Panasonic was the first out of the gate with a Micro Four Thirds camera, a system that promises SLR quality in small packages. It was Olympus, however, that hit small-body sweet spot with the EP-1. Today, Panasonic announced their own realization of the Micro Four Thirds promise with the svelte Lumix DMC-GF1.
Their newest attempt is a success: the GF1 is the smallest and lightest camera in its class with an onboard flash; its 10-ounce body measures 4.7 by 2.8 by 1.4 inches (WDH). As Micro Four Thirds dictates, the GF1 stays compact by removing the traditional SLR mirrored viewfinder while still allowing for interchangeable lenses.
The GF1 delivers on features, too. It shoots high-defintion video (1280 by 720) and allows you to adjust depth of field to shift focus while shooting. Its Live MOS sensor shoots 12 megapixel stills. Like most new Panasonics, the GF1 plays a lot with color; it has seven preset My Color modes and nine Film modes. In Film mode, you can tweak sharpness, saturation and contrast, and you can save a custom setting to return to later on.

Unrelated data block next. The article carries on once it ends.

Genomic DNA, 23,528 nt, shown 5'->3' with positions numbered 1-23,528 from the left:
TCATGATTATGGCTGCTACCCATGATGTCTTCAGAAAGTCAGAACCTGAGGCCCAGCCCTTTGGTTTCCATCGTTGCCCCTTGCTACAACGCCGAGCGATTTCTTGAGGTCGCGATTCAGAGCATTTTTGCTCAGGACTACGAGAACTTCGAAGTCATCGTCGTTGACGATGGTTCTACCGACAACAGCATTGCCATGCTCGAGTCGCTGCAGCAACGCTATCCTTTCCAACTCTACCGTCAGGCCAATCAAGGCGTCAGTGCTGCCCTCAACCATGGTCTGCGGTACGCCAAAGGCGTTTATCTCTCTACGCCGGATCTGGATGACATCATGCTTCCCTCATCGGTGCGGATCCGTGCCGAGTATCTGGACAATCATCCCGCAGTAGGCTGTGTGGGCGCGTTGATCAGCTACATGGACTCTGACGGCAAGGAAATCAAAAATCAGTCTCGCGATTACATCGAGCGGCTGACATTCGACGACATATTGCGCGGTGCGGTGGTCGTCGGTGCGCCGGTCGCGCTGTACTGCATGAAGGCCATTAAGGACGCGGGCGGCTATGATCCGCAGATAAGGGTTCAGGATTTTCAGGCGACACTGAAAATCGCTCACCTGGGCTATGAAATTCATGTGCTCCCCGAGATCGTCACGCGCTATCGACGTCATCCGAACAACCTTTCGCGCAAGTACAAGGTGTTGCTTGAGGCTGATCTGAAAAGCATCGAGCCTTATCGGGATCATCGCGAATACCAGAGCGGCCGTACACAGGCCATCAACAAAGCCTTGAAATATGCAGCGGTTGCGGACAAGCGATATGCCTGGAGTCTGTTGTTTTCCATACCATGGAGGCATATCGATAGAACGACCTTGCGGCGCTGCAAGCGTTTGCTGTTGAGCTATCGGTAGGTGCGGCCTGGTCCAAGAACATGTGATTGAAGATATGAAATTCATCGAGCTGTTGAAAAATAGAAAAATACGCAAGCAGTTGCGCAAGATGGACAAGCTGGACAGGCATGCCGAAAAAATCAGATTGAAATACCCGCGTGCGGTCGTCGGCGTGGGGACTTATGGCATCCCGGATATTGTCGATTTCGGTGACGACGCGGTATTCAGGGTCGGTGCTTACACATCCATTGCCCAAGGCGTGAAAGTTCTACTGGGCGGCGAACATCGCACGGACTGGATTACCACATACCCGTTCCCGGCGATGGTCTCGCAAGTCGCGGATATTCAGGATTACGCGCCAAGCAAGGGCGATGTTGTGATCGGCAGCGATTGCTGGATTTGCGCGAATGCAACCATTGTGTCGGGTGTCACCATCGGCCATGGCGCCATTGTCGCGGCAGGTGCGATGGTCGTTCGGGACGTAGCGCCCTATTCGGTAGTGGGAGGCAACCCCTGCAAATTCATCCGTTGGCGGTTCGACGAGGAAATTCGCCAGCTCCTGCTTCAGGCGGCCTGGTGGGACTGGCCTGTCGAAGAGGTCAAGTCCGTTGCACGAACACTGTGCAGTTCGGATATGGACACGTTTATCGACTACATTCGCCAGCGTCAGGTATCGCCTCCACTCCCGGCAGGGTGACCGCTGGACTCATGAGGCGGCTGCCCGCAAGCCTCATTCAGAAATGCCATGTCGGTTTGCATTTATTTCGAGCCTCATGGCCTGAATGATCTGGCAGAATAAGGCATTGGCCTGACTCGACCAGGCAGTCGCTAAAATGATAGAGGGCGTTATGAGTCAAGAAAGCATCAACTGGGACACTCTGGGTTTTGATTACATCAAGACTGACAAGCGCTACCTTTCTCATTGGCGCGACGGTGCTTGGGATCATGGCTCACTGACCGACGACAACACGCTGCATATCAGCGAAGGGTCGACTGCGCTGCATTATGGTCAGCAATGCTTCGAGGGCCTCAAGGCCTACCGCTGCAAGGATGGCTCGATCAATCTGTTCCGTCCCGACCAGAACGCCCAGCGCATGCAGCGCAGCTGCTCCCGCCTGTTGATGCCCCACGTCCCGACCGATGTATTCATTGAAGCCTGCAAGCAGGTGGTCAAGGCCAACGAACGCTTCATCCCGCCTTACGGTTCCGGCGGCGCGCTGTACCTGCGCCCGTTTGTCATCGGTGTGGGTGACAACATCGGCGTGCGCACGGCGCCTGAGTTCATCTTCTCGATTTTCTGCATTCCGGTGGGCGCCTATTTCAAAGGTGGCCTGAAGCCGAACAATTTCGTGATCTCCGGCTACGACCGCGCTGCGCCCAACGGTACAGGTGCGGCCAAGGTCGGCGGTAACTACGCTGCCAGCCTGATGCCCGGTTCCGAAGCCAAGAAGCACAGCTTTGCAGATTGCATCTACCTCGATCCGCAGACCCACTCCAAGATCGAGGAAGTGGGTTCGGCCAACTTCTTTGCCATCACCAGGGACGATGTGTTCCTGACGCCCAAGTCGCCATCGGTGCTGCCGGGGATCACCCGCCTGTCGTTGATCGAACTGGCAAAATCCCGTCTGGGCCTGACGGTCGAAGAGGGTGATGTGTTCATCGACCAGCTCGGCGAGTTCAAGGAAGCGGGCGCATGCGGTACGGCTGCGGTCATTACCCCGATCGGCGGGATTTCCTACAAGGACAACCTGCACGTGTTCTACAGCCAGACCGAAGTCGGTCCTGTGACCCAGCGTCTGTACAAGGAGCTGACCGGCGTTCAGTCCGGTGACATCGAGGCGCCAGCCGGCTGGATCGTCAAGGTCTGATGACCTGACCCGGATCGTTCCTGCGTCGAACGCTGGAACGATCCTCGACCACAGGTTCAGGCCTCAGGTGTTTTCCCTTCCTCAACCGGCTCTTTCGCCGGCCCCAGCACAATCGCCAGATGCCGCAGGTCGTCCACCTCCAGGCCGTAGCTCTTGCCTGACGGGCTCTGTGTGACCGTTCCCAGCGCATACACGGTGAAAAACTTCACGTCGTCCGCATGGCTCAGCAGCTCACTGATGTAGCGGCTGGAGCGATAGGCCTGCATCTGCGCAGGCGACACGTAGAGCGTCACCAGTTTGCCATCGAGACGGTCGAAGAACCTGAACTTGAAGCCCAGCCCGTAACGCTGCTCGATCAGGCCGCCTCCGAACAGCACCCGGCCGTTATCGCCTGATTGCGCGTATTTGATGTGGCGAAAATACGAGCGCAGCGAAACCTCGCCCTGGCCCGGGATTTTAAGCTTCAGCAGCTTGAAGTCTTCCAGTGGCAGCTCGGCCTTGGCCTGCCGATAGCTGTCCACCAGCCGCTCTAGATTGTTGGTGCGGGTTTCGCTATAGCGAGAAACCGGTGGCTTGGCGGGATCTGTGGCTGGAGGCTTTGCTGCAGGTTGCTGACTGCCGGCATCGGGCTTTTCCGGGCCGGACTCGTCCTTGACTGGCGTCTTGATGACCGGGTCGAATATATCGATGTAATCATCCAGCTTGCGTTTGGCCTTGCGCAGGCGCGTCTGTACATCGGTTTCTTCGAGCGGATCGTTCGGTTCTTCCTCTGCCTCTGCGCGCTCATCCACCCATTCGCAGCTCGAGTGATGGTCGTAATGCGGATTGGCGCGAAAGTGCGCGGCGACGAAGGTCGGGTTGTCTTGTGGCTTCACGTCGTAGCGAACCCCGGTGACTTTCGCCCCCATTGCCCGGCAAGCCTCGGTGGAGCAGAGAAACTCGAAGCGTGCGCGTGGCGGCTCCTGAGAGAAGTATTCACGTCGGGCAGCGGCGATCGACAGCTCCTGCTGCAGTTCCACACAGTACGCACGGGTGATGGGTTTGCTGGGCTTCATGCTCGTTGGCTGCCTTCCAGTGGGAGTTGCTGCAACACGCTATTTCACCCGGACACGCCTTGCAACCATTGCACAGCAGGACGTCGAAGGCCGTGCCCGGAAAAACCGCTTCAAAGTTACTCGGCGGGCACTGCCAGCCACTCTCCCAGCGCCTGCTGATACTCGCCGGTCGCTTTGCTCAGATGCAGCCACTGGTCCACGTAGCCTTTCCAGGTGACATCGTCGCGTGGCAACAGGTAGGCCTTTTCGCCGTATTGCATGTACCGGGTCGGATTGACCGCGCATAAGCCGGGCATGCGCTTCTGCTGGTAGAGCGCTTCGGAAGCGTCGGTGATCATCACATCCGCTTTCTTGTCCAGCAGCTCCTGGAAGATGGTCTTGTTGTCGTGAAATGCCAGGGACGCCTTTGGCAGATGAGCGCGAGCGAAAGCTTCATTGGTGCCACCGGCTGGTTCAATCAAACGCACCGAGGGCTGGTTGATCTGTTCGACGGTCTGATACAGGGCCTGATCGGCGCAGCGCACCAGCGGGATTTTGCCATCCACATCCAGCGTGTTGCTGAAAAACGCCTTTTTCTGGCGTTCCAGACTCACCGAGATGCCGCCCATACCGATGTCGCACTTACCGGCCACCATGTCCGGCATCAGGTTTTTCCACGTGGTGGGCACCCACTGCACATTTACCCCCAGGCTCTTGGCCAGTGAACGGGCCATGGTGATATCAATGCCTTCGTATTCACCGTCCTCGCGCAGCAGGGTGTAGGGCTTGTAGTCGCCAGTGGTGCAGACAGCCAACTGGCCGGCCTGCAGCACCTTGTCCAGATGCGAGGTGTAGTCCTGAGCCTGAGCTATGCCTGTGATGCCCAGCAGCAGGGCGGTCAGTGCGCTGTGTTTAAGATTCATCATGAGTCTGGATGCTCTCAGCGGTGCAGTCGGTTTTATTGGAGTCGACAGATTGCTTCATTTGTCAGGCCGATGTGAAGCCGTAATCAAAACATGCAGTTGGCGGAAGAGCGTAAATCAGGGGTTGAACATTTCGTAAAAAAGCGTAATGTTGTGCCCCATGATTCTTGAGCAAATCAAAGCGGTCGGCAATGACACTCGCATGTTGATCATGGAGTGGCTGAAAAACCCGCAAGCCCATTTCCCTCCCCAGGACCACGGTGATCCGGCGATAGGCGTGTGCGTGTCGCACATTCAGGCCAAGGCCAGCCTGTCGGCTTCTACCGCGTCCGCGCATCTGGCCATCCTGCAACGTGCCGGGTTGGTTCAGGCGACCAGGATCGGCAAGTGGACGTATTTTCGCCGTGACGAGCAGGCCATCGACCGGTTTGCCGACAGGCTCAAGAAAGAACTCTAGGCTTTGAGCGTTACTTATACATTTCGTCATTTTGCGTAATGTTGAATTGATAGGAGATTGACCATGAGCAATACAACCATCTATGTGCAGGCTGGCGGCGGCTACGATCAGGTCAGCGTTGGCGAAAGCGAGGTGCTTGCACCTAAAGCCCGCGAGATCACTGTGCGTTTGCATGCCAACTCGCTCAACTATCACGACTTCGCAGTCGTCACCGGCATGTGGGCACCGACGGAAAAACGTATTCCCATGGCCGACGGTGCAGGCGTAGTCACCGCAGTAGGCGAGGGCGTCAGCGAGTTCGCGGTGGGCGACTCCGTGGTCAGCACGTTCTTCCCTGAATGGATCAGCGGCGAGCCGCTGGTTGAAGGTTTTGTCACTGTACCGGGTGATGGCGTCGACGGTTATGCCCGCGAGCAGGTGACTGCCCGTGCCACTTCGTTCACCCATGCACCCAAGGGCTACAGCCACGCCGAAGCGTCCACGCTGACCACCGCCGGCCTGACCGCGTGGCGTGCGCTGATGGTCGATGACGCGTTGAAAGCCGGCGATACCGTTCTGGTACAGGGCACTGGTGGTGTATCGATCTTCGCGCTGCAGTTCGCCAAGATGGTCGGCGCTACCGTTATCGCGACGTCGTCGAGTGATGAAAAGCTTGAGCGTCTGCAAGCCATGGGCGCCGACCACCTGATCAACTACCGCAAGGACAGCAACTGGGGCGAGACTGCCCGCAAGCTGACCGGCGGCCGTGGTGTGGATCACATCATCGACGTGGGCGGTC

Intelligent Auto mode makes shooting fool-proof with image stabilization, face recognition, auto focus, intelligent exposure, and auto ISO.
Also worthy of some fanfare is Panasonic's newest lens. The LEICA DG MACRO-ELMARIT 45mm/F2.8 ASPH/MEGA O.I.S, is the first Leica lens to adhere to the Micro Four Thirds standard, bringing with it a reputation for superior image quality and the ability to shoot sharp, clear images in macro mode. It will be available in October for $900.
The Panasonic LUMIX DMC-GF1 will be available in October in two different bundles, each running $900. The first includes the new LUMIX G 20mm/F1.7 ASPH compact, fixed lens; the second has a LUMIX G VARIO 14-45mm/F3.5-5.6 ASPH/MEGA O.I.S zoom lens.
Five amazing, clean technologies that will set us free, in this month's energy-focused issue. Also: how to build a better bomb detector, the robotic toys that are raising your children, a human catapult, the world's smallest arcade, and much more.